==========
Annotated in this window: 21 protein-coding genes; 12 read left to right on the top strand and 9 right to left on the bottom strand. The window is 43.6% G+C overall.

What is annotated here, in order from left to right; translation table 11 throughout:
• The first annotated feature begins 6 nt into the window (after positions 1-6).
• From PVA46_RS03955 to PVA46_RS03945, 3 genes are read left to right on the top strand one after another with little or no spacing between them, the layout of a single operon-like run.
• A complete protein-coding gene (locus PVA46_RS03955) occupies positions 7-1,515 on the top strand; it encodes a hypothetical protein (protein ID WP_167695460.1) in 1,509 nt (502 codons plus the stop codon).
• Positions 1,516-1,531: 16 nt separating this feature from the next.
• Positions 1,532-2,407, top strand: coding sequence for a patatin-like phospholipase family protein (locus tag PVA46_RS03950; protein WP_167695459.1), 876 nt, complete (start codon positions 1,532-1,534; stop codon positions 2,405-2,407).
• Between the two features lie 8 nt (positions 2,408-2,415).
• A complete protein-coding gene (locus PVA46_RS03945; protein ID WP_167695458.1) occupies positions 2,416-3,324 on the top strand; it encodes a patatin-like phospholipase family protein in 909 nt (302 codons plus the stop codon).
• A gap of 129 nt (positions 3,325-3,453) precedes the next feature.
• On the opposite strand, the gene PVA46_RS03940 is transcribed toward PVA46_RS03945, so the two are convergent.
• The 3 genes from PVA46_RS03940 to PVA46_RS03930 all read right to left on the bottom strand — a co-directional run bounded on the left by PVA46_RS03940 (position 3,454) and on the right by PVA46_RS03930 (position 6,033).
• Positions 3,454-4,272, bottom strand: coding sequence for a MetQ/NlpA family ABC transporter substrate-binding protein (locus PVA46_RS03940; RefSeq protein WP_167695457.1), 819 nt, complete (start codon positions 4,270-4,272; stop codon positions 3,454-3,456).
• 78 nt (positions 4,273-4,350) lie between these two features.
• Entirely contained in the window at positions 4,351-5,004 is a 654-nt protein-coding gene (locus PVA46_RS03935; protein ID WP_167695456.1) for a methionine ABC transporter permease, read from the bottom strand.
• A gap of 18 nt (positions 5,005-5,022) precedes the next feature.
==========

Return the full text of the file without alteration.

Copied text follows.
Annotated in this window: 21 protein-coding genes; 12 read left to right on the top strand and 9 right to left on the bottom strand. The window is 43.6% G+C overall.

What is annotated here, in order from left to right; translation table 11 throughout:
• The first annotated feature begins 6 nt into the window (after positions 1-6).
• From PVA46_RS03955 to PVA46_RS03945, 3 genes are read left to right on the top strand one after another with little or no spacing between them, the layout of a single operon-like run.
• A complete protein-coding gene (locus PVA46_RS03955) occupies positions 7-1,515 on the top strand; it encodes a hypothetical protein (protein ID WP_167695460.1) in 1,509 nt (502 codons plus the stop codon).
• Positions 1,516-1,531: 16 nt separating this feature from the next.
• Positions 1,532-2,407, top strand: coding sequence for a patatin-like phospholipase family protein (locus tag PVA46_RS03950; protein WP_167695459.1), 876 nt, complete (start codon positions 1,532-1,534; stop codon positions 2,405-2,407).
• Between the two features lie 8 nt (positions 2,408-2,415).
• A complete protein-coding gene (locus PVA46_RS03945; protein ID WP_167695458.1) occupies positions 2,416-3,324 on the top strand; it encodes a patatin-like phospholipase family protein in 909 nt (302 codons plus the stop codon).
• A gap of 129 nt (positions 3,325-3,453) precedes the next feature.
• On the opposite strand, the gene PVA46_RS03940 is transcribed toward PVA46_RS03945, so the two are convergent.
• The 3 genes from PVA46_RS03940 to PVA46_RS03930 all read right to left on the bottom strand — a co-directional run bounded on the left by PVA46_RS03940 (position 3,454) and on the right by PVA46_RS03930 (position 6,033).
• Positions 3,454-4,272, bottom strand: coding sequence for a MetQ/NlpA family ABC transporter substrate-binding protein (locus PVA46_RS03940; RefSeq protein WP_167695457.1), 819 nt, complete (start codon positions 4,270-4,272; stop codon positions 3,454-3,456).
• 78 nt (positions 4,273-4,350) lie between these two features.
• Entirely contained in the window at positions 4,351-5,004 is a 654-nt protein-coding gene (locus PVA46_RS03935; protein ID WP_167695456.1) for a methionine ABC transporter permease, read from the bottom strand.
• A gap of 18 nt (positions 5,005-5,022) precedes the next feature.